sorry for the hassle, but I’m having a small problem.
I shared a folder on A to B (send only). It’s just about a thousand files (my collection of classical music), but most files are large: it’s about ~ 600 gb overall.
To speed up sync, the destination is using an old backup of the same files (I verified by md5 that they are still identical), however it seems that B didn’t pick them up: since a few days, the progress was extremely slow.
it currently says that there are 1096 files out of sync (511GB), so it’s likely re-downloading everything (the connection is quite poor).
As the list of out-of-sync files is long, it’s hard to tell and Syncthing is not very verbose about why it thinks the file differs, but it seems to list most (if not all) files.
Is there any way to see what files are in sync?
A command-line query to the index?
Could it be a timestamp problem? Can I force B to compare files based on md5 only, instead of time/date?
In general, the only feature I’d wish is some more powerful “remote management”. Checking a box on B that says “Trust machina A” should allow me to manage B remotely from A’s web interface (and here I’m dreaming… a button “open a remote shell with ssh”…).
thanks for the help,
No files are in sync until they are checked.
Even timestamps would not help as the files have to be hashed and compared.
I guess if its a slow device, checking the data will probably the reason it’s slow, as that requires cpu.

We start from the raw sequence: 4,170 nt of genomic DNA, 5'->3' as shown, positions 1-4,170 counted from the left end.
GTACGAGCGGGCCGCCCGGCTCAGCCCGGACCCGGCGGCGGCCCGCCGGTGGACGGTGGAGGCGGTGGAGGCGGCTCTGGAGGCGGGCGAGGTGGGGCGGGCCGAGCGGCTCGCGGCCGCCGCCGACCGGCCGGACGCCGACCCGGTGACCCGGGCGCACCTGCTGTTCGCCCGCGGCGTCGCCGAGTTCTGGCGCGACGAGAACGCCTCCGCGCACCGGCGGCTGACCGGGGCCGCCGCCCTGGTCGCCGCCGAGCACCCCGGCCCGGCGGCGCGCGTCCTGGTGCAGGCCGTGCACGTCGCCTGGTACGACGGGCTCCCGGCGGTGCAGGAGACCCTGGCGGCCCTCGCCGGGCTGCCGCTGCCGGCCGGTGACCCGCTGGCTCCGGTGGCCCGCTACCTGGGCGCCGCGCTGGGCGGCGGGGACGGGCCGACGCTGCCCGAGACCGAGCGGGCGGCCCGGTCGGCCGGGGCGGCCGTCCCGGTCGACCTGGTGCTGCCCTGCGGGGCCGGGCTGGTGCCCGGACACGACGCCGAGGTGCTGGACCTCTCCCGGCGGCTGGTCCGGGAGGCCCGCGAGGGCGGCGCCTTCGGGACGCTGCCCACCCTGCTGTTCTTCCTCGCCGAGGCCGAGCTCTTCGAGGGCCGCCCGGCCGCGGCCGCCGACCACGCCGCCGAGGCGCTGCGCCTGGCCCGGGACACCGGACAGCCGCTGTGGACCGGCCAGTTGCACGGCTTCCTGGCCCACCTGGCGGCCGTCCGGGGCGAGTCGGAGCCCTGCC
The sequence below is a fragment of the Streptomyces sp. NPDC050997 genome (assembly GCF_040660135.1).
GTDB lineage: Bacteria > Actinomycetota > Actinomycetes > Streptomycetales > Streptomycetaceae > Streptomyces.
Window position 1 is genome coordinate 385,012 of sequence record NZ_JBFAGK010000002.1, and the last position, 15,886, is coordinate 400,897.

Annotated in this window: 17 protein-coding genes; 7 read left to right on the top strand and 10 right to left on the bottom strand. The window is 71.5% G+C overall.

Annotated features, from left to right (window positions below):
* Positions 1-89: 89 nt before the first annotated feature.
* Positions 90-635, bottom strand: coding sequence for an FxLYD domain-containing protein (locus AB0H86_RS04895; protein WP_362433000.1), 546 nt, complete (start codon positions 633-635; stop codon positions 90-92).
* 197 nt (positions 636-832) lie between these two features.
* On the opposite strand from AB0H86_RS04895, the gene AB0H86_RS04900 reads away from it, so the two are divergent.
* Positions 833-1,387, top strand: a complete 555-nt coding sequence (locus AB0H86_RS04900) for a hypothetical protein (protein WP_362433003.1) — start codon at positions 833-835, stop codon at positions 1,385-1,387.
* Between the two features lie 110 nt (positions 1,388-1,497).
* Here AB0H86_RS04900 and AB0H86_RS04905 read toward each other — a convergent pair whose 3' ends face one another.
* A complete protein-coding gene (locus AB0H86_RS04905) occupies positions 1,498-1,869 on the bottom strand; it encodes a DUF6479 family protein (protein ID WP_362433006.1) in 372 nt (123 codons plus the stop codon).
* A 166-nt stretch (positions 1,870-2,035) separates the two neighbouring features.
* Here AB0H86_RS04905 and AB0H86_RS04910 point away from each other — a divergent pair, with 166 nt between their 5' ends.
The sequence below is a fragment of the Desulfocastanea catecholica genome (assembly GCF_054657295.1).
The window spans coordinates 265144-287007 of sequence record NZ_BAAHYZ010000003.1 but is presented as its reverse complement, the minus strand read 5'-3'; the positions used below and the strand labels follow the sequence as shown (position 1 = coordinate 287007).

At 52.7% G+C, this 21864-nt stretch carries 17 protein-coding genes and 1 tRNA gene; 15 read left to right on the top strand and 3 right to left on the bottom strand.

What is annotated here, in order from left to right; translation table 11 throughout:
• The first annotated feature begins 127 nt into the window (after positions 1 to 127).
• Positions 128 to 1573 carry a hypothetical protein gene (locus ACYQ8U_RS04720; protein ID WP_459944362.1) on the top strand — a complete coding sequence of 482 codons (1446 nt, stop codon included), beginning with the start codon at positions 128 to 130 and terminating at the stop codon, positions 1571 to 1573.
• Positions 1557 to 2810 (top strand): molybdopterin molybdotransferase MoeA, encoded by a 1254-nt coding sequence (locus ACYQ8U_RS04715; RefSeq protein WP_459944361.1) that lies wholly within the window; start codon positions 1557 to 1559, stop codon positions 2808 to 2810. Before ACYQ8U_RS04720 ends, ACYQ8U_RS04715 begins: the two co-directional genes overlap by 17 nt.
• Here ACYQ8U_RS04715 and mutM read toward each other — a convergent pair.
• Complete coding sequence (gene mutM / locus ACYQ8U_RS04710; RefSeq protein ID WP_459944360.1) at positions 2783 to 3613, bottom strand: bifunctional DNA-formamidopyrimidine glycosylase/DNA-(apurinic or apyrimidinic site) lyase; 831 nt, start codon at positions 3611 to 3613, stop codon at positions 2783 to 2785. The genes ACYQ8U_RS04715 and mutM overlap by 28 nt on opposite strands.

Correct, it’s a slow device, but not that slow.
So you confirm that timestamp alone basically doesn’t matter?
File comparison is always done by hash.
File comparison is done by hash, but you have read and hash the whole file to produce the hash which is a cpu intensive task, so I suggest you look at cpu usage.
Yes, I’m familiar with hashing. Still it seems suspicious: that machine took the md5 of all the files in a few hours. Even if you are using a slower hash, I would expect it to finish, say, in a day or so.
Instead it kept on doing network activity for ~ 48 hours (as seen from A’s Syncthing interface). Now it looks like it’s doing nothing (the sync % is stopped since this morning… I’ll have to pay a visit onsite)
That’s why I said it would be great to have (basic) remote management in Syncthing
There are tons of remote management tools out there that you can use. I don’t think syncthing should bring a kitchen sink with it.
We use sha256 which is noticeably more computationally expensive than md5.
Also, if its spinning disks, we might not do then any justice reading data from a few threads causing thrashing.
So I suggest you check cpu usage and io usage
And in the ui when you open the list of out of sync items, it shows what it is doing, i.e. if it is actually downloading.
Ok, here’s an update.
The issue had nothing to do with the CPU. The machine (which is a synology NAS) was totally idle.
There was a problem (that was visible only locally) about not being able to chown a file; so I double-checked permissions and discovered that they were not properly configured.